22 January 2011

Bonus Review: White Cat by Holly Black

White Cat Bookplate

Cassel comes from a family of curse workers — people who have the power to change your emotions, your memories, your luck, by the slightest touch of their hands. And since curse work is illegal, they're all mobsters, or con artists. Except for Cassel. He hasn't got the magic touch, so he's an outsider, the straight kid in a crooked family. You just have to ignore one small detail — he killed his best friend, Lila, three years ago.

Ever since, Cassel has carefully built up a facade of normalcy, blending into the crowd. But his facade starts crumbling when he starts sleepwalking, propelled into the night by terrifying dreams about a white cat that wants to tell him something. He's noticing other disturbing things, too, including the strange behavior of his two brothers. They are keeping secrets from him, caught up in a mysterious plot. As Cassel begins to suspect he's part of a huge con game, he also wonders what really happened to Lila. Could she still be alive? To find that out, Cassel will have to out-con the conmen.

I love the premise of this book. What happens if magic users are more well known for their bad deeds than their good? Black builds around that a world where magic use is restricted and most magic practitioners hide that fact for fear of persecution and possible arrest. Since magic "curses" can only be conducted by touch, everyone wears gloves and is extremely cautious of any contact outside their family. It is in this world that Cassel is born, the youngest son in a family of magic workers and the only one who can't do magic. Rather rebellious, Cassel is in a private disciplinary school, but he gets kicked out when he is found on the roof after having a dream about a white cat. Cassel has to figure out what the dream means while trying to get back in school, and, in the process, manages to get himself into a lot more trouble. The characterization of everyone in the book is spot-on, and yet somehow Black manages to make all the selfish, criminalistic boys in the book relatable, which is something that is very hard to do. The plot is also great, surprising without being too out-in-left-field. The real spark, though, is the worldbuilding. Black has the gift of being able to make an entirely new magical world for us to enjoy with a minimum of exposition and no long teachy paragraphs on how things are and how they got that way. It makes me very glad that there's another book, Red Glove, due out in a few months!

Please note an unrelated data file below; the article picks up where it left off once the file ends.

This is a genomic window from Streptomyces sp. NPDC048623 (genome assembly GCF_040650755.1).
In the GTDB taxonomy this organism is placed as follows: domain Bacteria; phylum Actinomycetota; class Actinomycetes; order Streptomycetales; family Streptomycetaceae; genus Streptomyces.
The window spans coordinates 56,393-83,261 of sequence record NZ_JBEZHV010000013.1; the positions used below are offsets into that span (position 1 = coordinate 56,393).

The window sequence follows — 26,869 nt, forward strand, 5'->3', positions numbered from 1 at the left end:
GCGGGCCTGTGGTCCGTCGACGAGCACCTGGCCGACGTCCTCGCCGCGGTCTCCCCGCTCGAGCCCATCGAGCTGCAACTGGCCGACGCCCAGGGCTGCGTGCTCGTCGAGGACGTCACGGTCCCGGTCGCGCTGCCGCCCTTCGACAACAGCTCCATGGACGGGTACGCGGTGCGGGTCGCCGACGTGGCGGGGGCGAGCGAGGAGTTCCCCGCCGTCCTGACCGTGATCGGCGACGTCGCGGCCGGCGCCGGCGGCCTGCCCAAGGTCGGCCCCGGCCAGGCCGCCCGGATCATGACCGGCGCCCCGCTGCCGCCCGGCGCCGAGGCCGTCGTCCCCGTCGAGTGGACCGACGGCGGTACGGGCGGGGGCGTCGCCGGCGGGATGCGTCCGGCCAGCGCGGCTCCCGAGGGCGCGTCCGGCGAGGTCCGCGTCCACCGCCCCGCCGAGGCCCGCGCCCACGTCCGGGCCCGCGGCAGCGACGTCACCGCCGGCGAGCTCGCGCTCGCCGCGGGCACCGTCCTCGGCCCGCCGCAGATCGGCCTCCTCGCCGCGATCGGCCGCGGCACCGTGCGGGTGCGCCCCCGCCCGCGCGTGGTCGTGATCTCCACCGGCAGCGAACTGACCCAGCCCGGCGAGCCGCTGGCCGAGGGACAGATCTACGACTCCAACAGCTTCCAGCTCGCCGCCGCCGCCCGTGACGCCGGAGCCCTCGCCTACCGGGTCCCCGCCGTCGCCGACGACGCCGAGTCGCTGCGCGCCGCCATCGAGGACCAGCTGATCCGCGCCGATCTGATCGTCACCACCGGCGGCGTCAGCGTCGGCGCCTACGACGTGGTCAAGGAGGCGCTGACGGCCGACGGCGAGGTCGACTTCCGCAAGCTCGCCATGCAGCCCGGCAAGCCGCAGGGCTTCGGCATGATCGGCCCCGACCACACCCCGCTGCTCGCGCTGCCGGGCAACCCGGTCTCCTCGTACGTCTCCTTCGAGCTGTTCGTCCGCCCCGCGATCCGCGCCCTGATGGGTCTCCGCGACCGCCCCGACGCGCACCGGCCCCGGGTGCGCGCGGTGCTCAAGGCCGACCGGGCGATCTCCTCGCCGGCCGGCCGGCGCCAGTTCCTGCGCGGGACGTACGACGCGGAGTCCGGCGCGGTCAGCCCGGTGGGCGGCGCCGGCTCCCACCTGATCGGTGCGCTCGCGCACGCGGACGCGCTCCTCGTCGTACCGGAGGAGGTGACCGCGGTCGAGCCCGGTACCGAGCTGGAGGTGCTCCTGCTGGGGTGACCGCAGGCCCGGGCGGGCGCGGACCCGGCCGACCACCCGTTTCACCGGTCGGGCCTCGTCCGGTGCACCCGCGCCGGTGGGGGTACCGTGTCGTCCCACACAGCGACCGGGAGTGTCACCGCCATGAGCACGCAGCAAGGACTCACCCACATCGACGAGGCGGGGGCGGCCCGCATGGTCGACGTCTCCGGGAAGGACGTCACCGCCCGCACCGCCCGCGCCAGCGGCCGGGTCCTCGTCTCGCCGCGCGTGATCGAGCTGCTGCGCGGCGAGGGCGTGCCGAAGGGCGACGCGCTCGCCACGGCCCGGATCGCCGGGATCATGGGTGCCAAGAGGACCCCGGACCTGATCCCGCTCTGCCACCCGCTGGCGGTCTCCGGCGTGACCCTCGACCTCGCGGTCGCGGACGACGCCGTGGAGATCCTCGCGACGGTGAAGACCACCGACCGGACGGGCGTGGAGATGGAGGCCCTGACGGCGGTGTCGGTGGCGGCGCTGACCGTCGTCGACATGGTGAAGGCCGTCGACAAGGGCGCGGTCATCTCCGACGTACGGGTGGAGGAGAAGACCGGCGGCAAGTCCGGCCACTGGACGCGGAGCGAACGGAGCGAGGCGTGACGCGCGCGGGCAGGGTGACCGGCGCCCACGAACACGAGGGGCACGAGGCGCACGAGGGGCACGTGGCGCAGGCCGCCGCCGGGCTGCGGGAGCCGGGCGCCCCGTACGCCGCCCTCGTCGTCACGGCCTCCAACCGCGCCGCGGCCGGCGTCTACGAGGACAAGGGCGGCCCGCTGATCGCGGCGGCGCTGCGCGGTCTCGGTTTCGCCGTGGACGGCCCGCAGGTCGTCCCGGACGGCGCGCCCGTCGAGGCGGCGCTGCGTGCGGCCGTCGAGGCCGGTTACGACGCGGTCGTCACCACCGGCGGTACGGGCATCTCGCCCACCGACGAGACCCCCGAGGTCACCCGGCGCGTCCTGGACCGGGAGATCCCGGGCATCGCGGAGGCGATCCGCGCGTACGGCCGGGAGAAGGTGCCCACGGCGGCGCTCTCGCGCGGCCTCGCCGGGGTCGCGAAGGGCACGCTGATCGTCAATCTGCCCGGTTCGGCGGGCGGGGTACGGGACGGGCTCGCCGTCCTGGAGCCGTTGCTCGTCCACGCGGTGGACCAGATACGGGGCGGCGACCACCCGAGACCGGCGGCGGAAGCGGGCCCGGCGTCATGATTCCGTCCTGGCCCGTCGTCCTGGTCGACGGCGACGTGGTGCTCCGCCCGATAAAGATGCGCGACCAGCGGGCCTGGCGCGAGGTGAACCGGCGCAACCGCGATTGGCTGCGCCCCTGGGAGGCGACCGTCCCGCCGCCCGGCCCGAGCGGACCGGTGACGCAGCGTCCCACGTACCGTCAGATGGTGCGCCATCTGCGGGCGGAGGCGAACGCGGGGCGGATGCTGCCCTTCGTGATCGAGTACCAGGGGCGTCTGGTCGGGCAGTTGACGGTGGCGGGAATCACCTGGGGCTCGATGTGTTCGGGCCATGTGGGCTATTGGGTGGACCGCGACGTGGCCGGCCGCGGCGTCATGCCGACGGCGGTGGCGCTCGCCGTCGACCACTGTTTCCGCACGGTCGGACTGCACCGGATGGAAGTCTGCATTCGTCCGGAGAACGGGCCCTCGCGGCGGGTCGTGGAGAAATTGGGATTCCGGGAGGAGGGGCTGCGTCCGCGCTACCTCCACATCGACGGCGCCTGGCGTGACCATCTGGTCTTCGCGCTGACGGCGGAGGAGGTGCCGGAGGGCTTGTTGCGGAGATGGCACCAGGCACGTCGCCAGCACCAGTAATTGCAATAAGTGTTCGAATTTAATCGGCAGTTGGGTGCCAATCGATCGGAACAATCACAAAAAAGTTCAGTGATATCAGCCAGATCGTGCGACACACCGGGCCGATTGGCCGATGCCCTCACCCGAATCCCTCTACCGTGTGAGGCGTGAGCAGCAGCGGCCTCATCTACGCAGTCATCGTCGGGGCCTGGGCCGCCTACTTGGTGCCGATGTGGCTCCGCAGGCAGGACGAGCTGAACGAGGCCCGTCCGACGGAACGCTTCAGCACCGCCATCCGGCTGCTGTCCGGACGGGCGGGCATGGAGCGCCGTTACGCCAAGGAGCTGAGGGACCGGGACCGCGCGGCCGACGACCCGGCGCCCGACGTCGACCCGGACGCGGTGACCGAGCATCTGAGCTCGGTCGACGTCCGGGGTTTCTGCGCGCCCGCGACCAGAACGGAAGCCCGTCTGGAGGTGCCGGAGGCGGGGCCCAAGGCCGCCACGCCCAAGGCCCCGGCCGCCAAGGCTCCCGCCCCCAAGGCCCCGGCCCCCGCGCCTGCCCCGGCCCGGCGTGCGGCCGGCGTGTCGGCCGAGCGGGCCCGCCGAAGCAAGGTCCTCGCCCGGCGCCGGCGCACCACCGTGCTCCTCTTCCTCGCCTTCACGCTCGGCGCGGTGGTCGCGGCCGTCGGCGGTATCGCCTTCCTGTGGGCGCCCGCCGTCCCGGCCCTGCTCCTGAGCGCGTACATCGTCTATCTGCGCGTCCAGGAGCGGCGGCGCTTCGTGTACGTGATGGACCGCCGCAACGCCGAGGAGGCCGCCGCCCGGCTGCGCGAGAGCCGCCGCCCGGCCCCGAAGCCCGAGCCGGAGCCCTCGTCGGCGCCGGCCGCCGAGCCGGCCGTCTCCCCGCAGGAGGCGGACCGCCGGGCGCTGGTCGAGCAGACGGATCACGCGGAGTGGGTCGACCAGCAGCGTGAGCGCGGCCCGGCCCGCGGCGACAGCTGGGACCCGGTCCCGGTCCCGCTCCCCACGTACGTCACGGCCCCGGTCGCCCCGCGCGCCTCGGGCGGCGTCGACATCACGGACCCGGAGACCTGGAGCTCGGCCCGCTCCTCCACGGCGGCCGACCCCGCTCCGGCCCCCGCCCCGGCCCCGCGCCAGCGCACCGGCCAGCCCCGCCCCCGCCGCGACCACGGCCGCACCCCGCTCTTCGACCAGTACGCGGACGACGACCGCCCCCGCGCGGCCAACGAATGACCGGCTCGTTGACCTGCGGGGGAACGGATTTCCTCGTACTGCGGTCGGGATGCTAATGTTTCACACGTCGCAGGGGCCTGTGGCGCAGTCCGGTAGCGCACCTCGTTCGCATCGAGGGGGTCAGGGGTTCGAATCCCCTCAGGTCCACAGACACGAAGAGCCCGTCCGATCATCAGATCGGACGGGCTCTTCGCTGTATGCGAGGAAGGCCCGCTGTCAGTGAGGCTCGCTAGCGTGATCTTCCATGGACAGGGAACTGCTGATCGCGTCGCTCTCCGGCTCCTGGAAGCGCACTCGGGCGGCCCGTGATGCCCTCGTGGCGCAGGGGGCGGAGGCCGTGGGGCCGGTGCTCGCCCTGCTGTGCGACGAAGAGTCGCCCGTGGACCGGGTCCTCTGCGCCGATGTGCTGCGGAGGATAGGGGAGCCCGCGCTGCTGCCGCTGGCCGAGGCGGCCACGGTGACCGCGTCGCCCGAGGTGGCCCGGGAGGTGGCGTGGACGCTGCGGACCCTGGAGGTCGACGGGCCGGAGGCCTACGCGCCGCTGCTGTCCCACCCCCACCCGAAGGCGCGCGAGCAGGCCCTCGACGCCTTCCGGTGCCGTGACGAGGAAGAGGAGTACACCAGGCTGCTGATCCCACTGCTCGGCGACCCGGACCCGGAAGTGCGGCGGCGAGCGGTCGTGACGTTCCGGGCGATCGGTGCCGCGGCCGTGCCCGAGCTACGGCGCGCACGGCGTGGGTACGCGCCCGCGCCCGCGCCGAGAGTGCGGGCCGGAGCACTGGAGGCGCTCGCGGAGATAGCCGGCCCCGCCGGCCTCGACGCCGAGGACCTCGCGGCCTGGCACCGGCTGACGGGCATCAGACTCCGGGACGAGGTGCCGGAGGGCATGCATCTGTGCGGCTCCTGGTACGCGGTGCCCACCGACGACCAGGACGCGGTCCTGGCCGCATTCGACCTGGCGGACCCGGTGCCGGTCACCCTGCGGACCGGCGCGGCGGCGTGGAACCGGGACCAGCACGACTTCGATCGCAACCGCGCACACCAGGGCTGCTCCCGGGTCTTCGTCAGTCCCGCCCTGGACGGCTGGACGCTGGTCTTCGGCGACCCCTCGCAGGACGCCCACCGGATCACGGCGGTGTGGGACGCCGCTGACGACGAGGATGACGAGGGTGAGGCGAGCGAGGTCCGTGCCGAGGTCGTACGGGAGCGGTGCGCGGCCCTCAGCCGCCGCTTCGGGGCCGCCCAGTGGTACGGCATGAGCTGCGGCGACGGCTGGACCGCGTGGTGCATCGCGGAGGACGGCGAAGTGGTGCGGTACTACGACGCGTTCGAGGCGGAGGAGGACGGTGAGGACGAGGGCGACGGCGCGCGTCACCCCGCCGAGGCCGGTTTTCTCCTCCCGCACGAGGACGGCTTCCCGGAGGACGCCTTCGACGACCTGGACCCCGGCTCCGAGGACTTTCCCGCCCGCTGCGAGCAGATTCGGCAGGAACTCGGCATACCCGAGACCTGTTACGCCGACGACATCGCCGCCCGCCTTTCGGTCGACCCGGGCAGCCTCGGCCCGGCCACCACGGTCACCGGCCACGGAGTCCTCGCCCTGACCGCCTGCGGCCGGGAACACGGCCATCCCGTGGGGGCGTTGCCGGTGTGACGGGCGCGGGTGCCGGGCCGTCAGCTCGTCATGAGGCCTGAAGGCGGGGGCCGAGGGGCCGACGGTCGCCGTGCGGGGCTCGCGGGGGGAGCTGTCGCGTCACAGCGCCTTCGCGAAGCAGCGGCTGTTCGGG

No comments:

Post a Comment